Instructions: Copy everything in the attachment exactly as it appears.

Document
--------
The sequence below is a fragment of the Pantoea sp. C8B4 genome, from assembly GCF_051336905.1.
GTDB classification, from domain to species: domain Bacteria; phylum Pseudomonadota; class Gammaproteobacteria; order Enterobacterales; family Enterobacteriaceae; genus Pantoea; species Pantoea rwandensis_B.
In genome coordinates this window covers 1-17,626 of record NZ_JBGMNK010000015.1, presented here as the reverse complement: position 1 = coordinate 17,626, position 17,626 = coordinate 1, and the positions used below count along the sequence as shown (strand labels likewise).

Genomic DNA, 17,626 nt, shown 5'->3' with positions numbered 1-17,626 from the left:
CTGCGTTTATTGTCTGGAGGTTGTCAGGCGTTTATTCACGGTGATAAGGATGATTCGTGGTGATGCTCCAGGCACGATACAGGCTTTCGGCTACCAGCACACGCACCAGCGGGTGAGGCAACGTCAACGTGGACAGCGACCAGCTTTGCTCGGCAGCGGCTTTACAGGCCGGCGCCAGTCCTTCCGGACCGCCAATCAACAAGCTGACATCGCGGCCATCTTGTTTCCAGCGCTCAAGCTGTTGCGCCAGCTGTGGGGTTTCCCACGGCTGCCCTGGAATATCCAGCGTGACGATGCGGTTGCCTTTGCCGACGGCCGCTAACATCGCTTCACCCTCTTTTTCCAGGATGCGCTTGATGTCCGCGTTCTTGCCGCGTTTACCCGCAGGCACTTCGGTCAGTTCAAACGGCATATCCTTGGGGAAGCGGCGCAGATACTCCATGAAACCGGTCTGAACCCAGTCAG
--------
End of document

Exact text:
The sequence below is a fragment of the Pantoea sp. C8B4 genome, from assembly GCF_051336905.1.
GTDB classification, from domain to species: domain Bacteria; phylum Pseudomonadota; class Gammaproteobacteria; order Enterobacterales; family Enterobacteriaceae; genus Pantoea; species Pantoea rwandensis_B.
In genome coordinates this window covers 1-17,626 of record NZ_JBGMNK010000015.1, presented here as the reverse complement: position 1 = coordinate 17,626, position 17,626 = coordinate 1, and the positions used below count along the sequence as shown (strand labels likewise).

Genomic DNA, 17,626 nt, shown 5'->3' with positions numbered 1-17,626 from the left:
CTGCGTTTATTGTCTGGAGGTTGTCAGGCGTTTATTCACGGTGATAAGGATGATTCGTGGTGATGCTCCAGGCACGATACAGGCTTTCGGCTACCAGCACACGCACCAGCGGGTGAGGCAACGTCAACGTGGACAGCGACCAGCTTTGCTCGGCAGCGGCTTTACAGGCCGGCGCCAGTCCTTCCGGACCGCCAATCAACAAGCTGACATCGCGGCCATCTTGTTTCCAGCGCTCAAGCTGTTGCGCCAGCTGTGGGGTTTCCCACGGCTGCCCTGGAATATCCAGCGTGACGATGCGGTTGCCTTTGCCGACGGCCGCTAACATCGCTTCACCCTCTTTTTCCAGGATGCGCTTGATGTCCGCGTTCTTGCCGCGTTTACCCGCAGGCACTTCGGTCAGTTCAAACGGCATATCCTTGGGGAAGCGGCGCAGATACTCCATGAAACCGGTCTGAACCCAGTCAG